I watch as he takes napkins from a nearby table, throws them on the floor of the waiting area, and rips them into pieces.
“Pick them up!” I hiss to him quietly while giving him the look.
“No!” he yells back, simultaneously ripping up the napkins into smaller pieces.
People walk by and look at him, look at me, look at the mess on the floor, then glance away quickly. A sense of urgency wells up inside of me. Do I look like a bad mom right now? I cannot control what he’s doing. I need to get this situation under control, but winning the battle of wills when you’re talking to someone as stubborn as you doesn’t really work.
“You know you’re going to need to pick those up before we can leave here,” I try again. “Even when the car is ready, we’re not leaving until you clean up after yourself.”
“No!” he says again, then slings at some magazines, making them topple to the floor.
I take a deep breath. More people walk by. Some of them are the same people, some not, but I can feel the judgment. In the same moment, I remember that it doesn’t really matter what they think. It’s not about winning the battle of wills, really. He has autism and he’s not handling the unexpected hiccup of his tablet breaking very well. When he couldn’t get it to work, I observed tiny cracks in the screen and prayed that my eyes had played tricks on me, but they hadn’t and the screen truly had been rendered useless. He’s angry. He doesn’t get that I cannot just produce another tablet. Or he does get it and he’s angry about that too. I had tried putting cartoons on the television, but he showed no interest after about 10 seconds.
I look squarely in his face and I tell him again that we cannot leave this place–he cannot leave this place–until the mess gets picked up. I tell him I know he’s frustrated, but he cannot make a mess and not clean it up. I say that I will not let him leave without picking it up, so he can either pick it up or when it comes time for us to leave, he’s not leaving.
He looks back at me, then looks down, and then starts picking up all the tattered pieces of napkin. I know he’ll need help with the trashcan in the room. It’s one of those that you push down on with your foot, but has long lost that function. I open up the trashcan lid, and he puts all the napkins in.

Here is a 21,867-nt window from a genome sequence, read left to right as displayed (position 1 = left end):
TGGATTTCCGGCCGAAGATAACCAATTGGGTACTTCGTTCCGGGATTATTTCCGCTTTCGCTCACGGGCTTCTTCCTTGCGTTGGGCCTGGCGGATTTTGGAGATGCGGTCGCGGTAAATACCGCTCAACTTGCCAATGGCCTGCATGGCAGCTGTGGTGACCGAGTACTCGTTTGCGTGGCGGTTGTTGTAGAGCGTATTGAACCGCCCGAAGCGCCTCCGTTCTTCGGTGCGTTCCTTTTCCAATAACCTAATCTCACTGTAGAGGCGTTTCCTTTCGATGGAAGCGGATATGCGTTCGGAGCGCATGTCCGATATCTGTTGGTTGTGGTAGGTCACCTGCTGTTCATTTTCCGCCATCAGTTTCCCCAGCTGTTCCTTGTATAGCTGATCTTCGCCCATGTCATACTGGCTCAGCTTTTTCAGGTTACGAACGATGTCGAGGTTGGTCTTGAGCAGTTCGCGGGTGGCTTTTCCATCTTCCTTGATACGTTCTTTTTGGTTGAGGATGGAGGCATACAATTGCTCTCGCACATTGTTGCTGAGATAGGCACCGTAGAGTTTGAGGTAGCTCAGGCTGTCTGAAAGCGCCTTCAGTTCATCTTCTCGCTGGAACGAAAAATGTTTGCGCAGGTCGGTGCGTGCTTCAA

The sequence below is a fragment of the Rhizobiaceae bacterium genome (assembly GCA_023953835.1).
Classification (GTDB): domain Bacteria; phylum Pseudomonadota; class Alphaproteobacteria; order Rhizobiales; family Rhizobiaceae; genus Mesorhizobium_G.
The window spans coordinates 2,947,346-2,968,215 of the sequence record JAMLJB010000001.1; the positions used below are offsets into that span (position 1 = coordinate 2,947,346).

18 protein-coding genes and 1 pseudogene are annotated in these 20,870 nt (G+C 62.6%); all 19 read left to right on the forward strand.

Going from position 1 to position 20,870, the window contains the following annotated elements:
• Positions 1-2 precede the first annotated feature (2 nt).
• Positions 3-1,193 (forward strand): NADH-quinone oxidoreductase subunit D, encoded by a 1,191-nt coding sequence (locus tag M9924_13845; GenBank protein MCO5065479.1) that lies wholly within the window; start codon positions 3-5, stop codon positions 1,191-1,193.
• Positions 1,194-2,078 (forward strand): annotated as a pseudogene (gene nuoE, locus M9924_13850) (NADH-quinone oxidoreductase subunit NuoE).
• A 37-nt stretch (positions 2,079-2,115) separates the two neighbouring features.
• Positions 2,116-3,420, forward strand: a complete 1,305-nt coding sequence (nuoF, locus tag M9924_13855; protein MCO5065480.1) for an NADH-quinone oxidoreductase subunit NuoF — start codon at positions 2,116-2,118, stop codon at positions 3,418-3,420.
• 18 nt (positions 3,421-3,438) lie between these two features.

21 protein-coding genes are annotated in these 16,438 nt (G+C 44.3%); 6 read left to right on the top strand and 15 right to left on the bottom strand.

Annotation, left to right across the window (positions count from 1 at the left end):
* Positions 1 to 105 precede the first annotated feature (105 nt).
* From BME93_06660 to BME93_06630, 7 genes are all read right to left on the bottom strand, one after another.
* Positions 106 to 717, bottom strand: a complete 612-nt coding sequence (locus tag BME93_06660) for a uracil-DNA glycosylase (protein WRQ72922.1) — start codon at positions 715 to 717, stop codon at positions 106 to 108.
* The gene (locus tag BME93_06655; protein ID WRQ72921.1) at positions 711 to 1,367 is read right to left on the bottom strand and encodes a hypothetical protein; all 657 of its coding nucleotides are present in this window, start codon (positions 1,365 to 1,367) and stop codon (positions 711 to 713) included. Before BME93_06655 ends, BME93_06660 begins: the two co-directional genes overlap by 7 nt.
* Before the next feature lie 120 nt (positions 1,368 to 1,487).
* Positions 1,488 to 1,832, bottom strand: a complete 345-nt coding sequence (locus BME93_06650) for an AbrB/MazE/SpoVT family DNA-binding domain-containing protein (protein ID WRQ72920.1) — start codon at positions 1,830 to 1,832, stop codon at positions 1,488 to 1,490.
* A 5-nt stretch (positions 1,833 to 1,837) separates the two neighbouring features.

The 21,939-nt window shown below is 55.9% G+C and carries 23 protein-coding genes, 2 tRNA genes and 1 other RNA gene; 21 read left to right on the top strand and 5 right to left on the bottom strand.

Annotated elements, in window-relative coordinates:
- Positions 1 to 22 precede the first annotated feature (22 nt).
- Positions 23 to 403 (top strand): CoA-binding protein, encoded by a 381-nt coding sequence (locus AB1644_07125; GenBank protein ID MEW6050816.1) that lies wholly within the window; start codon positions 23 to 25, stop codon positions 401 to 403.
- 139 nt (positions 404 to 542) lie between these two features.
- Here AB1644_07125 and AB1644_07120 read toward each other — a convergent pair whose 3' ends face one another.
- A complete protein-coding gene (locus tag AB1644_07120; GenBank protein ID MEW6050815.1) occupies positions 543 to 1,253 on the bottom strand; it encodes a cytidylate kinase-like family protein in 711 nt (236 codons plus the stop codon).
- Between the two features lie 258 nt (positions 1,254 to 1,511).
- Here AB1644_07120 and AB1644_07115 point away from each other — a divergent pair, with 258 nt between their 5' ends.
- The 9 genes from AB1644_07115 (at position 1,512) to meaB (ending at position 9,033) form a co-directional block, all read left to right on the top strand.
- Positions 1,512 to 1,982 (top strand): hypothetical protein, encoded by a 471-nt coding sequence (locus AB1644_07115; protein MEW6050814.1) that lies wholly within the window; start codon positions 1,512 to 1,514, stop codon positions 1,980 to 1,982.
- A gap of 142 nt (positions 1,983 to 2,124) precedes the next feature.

“There!” he puffs, crossing his arms over his chest, mimicking his little brother’s typical actions after doing something he doesn’t want to do.
“Great! Good job!” I tell him. “Now, let’s pick up those magazines!”
“No!” he whines.
I remind him about needing to pick up before we can leave.
“I’ll only do it one time,” he whines, copying another classic line from his little brother.
He picks up one handful of magazines and slings them onto the table. They fly off the other side.
“Oh no!” I say. “Now you’ve got to pick them up again!”
Eventually everything gets picked up off of the floor. He comes to me, puts his arms around my neck, and gives me a kiss on the cheek.
“Let’s turn this around,” he says. He says that line often when he wants to make things better so he can earn his prize at the end of the day. His teacher taught him about “turning it around” and he’s copied that line ever since. I recognize that he wants to do better, and I love that about him.
The rest of our wait goes much more smoothly. I turn on a better cartoon, and he watches it off and on. When it’s finally time to go, he puts his sandals back on without a fight.
“Oh! There are some magazines over here on the floor. Can you pick those up, please?” I ask him.
“Yes ma’am!” he says dutifully.
A lady in the waiting room smiles at me. He had been all over the place in that room. His shoes stayed off of his feet because I knew fighting that battle wasn’t worth it. He made noises while waiting television. But, because I could recognize that I needed to keep my tone even and my words few, he had turned it around. It didn’t matter to me that he moved around and made noises as long as he respected the space of others, and he did a great job after our initial encounter. He rewarded me by showing me respect and showing others that he’s truly a good kid.
[ctt title=”The moments I win the battle of wills are not because I fought harder, but because I slowed down and thought harder.” tweet=”I
#win the battle not b/c I fought harder, but b/c I slowed down & thought harder http://ctt.ec/eg1iQ+ #autism #parenting @embracespectrum” coverup=”eg1iQ”]
I try to remember these moments in times of desperation. The moments that I win the battle of wills not because I fought harder, but because I slowed down and thought harder. In the end, it’s worth it to remember he needs me to stay calm and consistent. This lesson applies to any child, but especially for mine, who reacts strongly to negative feedback. I win when I make sure we both win. That’s why I get so many hugs and kisses during the day. And I wouldn’t have it any other way.